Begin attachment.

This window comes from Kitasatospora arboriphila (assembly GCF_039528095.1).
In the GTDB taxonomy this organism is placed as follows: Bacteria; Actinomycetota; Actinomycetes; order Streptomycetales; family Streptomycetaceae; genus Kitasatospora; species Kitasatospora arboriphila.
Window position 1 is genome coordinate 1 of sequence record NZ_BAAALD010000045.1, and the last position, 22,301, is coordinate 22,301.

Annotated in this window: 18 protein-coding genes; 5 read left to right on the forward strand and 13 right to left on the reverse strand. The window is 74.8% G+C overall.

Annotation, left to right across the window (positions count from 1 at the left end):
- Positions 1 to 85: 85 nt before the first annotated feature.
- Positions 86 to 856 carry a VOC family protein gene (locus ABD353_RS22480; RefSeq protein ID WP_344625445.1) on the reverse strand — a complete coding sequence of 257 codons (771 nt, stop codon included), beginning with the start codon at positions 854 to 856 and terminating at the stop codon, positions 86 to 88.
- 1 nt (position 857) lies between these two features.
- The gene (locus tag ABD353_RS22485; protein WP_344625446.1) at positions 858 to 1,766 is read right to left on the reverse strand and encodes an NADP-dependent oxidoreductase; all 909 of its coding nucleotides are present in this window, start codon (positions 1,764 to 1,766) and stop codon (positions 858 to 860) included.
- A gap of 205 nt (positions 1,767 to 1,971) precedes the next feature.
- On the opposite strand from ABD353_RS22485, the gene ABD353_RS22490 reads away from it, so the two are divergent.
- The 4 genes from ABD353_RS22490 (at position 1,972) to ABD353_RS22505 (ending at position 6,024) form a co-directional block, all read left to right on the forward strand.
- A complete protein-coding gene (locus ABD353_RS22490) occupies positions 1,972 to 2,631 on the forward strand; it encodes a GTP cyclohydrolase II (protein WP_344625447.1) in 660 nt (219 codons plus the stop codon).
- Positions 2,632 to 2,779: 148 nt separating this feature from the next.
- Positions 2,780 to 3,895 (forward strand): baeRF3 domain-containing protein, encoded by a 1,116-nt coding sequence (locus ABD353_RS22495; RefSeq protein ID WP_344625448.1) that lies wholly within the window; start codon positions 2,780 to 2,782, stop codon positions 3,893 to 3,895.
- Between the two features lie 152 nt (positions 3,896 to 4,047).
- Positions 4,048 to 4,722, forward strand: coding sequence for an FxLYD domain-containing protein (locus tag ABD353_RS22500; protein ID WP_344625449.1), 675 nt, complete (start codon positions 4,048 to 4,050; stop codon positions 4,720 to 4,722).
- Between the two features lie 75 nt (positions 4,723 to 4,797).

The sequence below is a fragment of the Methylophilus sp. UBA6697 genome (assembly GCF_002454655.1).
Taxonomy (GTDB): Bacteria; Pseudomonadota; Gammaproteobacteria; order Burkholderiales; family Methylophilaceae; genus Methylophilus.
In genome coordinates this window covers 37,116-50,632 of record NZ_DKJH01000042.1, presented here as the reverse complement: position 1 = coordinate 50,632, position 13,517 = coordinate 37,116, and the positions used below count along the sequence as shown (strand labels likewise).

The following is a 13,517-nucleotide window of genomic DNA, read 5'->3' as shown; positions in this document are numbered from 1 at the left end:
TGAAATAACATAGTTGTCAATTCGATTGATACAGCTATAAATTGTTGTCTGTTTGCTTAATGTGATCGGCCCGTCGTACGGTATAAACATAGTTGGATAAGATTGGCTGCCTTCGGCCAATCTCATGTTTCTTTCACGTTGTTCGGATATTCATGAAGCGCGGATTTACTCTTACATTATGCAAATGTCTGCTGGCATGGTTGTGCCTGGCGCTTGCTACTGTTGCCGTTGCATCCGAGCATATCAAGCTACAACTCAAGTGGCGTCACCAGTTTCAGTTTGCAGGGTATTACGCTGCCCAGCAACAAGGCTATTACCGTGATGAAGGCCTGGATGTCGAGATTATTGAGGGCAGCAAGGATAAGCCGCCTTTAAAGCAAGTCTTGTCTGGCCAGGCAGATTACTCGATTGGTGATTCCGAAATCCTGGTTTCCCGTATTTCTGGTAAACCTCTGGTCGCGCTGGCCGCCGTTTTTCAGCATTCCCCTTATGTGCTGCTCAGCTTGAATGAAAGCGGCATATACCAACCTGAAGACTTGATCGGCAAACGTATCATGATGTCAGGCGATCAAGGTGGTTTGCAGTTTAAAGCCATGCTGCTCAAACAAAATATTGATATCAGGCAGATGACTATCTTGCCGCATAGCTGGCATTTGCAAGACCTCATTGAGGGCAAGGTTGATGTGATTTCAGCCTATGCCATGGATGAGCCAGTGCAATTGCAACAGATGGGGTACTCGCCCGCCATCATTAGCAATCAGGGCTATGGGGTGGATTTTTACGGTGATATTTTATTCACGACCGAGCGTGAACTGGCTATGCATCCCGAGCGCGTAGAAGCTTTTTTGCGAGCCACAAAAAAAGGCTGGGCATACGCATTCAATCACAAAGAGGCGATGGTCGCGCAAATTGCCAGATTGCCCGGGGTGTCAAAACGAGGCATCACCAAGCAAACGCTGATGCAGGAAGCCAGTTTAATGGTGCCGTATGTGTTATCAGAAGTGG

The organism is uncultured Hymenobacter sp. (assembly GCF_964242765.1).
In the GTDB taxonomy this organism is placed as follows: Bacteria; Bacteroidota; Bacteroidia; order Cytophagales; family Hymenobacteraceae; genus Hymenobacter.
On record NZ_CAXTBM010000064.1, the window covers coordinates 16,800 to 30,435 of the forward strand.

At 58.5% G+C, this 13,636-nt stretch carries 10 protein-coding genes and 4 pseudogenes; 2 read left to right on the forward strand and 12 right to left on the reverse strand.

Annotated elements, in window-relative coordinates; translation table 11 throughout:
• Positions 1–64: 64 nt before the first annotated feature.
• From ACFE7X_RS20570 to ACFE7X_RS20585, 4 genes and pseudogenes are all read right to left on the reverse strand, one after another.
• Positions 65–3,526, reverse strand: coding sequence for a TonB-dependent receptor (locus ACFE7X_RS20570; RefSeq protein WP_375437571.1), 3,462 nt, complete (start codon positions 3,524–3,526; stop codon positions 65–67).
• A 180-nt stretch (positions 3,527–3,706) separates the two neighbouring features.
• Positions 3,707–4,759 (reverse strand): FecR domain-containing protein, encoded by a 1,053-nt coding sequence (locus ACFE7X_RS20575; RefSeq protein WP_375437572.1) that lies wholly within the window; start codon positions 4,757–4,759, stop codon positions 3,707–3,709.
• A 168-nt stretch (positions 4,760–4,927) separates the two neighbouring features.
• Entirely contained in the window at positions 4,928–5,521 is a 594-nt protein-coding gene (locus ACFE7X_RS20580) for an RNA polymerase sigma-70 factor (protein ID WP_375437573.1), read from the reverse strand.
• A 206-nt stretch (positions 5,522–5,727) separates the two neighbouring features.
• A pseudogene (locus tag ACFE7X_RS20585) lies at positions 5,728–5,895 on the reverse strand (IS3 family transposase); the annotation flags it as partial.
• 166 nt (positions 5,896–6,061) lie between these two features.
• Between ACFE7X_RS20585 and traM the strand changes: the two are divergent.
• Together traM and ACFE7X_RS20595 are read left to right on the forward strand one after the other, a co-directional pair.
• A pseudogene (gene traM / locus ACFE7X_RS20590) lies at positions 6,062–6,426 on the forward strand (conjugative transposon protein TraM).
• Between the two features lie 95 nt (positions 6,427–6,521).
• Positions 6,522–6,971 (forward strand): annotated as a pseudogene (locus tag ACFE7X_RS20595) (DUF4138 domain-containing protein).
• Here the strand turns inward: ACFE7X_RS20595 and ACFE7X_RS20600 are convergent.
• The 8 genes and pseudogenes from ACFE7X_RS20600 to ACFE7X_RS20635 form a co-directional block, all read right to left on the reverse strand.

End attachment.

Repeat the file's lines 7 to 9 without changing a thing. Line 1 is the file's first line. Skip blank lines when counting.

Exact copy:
- Positions 86 to 856 carry a VOC family protein gene (locus ABD353_RS22480; RefSeq protein ID WP_344625445.1) on the reverse strand — a complete coding sequence of 257 codons (771 nt, stop codon included), beginning with the start codon at positions 854 to 856 and terminating at the stop codon, positions 86 to 88.
- 1 nt (position 857) lies between these two features.
- The gene (locus tag ABD353_RS22485; protein WP_344625446.1) at positions 858 to 1,766 is read right to left on the reverse strand and encodes an NADP-dependent oxidoreductase; all 909 of its coding nucleotides are present in this window, start codon (positions 1,764 to 1,766) and stop codon (positions 858 to 860) included.